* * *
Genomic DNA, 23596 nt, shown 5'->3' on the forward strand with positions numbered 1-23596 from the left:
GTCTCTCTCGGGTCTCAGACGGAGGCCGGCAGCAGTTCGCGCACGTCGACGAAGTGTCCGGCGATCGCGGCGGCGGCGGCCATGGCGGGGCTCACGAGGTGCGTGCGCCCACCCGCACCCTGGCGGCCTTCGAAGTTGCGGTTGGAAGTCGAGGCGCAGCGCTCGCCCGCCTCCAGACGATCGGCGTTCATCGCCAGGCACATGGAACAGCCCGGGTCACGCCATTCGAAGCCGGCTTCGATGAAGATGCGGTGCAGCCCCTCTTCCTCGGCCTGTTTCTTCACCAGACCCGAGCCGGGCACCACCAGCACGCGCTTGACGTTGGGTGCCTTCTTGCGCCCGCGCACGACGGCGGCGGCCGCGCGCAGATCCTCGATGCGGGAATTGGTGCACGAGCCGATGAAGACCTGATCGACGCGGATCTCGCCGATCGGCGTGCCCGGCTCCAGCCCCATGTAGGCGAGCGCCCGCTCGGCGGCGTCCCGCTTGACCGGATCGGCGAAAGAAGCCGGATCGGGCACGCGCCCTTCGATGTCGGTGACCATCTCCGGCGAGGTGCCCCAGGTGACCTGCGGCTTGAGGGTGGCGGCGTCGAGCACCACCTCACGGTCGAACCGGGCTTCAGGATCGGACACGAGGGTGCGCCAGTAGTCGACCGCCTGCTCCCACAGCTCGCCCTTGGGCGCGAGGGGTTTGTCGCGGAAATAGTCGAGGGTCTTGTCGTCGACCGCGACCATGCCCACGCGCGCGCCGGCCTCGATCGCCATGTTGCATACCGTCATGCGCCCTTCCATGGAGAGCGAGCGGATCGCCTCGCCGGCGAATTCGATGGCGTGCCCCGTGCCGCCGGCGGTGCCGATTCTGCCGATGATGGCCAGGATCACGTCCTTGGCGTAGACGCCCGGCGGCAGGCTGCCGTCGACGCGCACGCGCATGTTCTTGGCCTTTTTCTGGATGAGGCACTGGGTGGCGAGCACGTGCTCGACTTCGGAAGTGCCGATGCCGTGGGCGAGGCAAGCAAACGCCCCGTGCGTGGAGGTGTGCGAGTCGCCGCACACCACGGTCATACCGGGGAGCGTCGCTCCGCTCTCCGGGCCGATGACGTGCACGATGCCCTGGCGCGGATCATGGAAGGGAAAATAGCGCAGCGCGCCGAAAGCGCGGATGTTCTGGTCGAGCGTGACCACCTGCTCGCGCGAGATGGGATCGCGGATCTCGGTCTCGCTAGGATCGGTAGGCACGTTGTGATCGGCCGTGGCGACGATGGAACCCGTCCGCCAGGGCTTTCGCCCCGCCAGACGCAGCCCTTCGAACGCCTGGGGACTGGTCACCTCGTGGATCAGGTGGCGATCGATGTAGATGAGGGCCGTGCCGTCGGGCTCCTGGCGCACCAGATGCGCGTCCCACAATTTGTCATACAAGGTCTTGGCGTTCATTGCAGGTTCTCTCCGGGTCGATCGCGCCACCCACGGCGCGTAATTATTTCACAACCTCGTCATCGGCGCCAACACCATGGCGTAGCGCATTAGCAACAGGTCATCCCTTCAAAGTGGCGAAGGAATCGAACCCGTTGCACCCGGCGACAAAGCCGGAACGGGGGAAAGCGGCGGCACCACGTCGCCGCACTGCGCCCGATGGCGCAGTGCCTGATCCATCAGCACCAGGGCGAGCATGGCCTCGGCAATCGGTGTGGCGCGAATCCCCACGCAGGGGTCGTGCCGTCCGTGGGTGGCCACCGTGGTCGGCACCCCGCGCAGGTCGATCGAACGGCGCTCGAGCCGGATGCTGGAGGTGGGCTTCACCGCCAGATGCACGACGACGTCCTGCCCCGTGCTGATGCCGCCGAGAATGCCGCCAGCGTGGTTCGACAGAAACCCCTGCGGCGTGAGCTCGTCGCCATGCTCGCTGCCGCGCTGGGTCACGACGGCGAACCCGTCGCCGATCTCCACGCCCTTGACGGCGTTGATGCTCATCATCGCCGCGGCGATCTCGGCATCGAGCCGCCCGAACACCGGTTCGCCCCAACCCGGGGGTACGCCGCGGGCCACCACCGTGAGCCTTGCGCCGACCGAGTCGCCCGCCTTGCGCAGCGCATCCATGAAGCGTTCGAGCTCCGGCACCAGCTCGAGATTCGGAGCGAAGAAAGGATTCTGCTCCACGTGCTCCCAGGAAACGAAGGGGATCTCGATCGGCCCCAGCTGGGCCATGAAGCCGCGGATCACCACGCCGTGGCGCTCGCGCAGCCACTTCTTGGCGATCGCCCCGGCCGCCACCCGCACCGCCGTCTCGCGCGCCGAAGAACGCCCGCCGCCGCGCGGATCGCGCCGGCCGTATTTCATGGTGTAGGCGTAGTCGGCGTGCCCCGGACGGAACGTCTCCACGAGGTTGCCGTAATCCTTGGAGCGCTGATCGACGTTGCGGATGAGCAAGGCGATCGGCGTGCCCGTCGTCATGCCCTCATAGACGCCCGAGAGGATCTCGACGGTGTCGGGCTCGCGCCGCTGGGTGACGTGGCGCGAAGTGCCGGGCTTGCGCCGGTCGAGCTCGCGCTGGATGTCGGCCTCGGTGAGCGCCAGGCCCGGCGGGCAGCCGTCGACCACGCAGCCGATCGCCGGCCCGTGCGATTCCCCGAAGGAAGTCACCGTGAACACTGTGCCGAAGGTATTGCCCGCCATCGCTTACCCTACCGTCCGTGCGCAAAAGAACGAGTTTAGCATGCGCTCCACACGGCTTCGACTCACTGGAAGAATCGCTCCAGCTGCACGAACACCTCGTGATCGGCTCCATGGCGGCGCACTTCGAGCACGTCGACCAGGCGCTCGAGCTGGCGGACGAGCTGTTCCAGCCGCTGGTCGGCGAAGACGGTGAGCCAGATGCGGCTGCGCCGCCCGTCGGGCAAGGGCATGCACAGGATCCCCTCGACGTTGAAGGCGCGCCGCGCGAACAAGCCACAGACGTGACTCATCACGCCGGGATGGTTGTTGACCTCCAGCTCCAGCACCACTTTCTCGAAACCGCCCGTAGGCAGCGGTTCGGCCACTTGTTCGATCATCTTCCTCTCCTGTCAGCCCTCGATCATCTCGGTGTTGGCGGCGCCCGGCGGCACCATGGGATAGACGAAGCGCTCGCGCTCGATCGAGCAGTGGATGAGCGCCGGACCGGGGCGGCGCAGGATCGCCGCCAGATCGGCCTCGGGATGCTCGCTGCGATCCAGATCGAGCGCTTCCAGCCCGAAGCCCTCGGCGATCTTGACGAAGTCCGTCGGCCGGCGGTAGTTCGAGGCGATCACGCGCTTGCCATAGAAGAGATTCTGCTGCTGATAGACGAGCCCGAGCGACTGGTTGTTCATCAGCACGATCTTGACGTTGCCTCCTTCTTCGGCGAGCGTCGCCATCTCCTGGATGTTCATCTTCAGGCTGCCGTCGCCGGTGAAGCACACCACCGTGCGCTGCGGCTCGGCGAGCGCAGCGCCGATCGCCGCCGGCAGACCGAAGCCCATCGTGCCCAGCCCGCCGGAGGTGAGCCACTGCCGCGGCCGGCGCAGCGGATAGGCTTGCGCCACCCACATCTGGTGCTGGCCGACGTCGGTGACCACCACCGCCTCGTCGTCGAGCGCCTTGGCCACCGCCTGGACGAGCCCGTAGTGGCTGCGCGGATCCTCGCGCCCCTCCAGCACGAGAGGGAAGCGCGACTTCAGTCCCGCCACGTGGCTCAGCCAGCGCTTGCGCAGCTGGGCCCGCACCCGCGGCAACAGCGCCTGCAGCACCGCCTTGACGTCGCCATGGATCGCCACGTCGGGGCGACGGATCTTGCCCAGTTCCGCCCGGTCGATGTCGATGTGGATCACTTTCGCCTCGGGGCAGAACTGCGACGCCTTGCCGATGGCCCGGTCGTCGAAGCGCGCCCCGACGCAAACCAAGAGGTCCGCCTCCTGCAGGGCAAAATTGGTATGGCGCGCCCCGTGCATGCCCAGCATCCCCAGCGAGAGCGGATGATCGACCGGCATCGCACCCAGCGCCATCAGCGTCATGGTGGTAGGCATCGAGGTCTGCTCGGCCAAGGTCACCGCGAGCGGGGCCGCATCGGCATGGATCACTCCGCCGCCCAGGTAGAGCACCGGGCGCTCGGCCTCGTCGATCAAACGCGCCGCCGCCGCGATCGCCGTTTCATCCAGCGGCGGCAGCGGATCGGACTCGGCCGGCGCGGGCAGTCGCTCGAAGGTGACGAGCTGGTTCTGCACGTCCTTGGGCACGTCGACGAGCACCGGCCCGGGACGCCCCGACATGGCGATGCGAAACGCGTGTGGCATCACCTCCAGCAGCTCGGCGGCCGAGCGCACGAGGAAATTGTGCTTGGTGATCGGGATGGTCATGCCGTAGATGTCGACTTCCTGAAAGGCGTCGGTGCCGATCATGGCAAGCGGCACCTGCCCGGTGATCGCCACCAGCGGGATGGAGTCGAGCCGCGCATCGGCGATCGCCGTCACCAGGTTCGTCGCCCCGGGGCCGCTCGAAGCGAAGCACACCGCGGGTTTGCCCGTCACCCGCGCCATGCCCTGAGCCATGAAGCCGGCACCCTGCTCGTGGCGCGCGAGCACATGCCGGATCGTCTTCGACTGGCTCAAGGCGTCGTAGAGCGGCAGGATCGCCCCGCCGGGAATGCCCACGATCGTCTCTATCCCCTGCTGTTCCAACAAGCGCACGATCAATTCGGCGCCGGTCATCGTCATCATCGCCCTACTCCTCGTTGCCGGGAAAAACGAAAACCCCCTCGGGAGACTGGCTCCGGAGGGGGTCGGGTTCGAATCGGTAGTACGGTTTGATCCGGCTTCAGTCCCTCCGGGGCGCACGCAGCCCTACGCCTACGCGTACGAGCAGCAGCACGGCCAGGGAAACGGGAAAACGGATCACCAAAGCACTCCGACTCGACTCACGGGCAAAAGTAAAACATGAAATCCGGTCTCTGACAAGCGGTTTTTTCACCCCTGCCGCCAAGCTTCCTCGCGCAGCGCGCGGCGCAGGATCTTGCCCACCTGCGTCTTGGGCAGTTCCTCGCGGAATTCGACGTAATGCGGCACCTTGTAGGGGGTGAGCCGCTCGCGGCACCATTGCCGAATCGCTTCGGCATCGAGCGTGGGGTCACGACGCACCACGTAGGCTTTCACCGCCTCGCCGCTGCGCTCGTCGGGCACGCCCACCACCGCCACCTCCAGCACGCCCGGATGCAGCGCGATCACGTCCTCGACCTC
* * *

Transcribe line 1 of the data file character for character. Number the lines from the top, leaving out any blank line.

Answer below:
Genomic DNA, 23596 nt, shown 5'->3' on the forward strand with positions numbered 1-23596 from the left: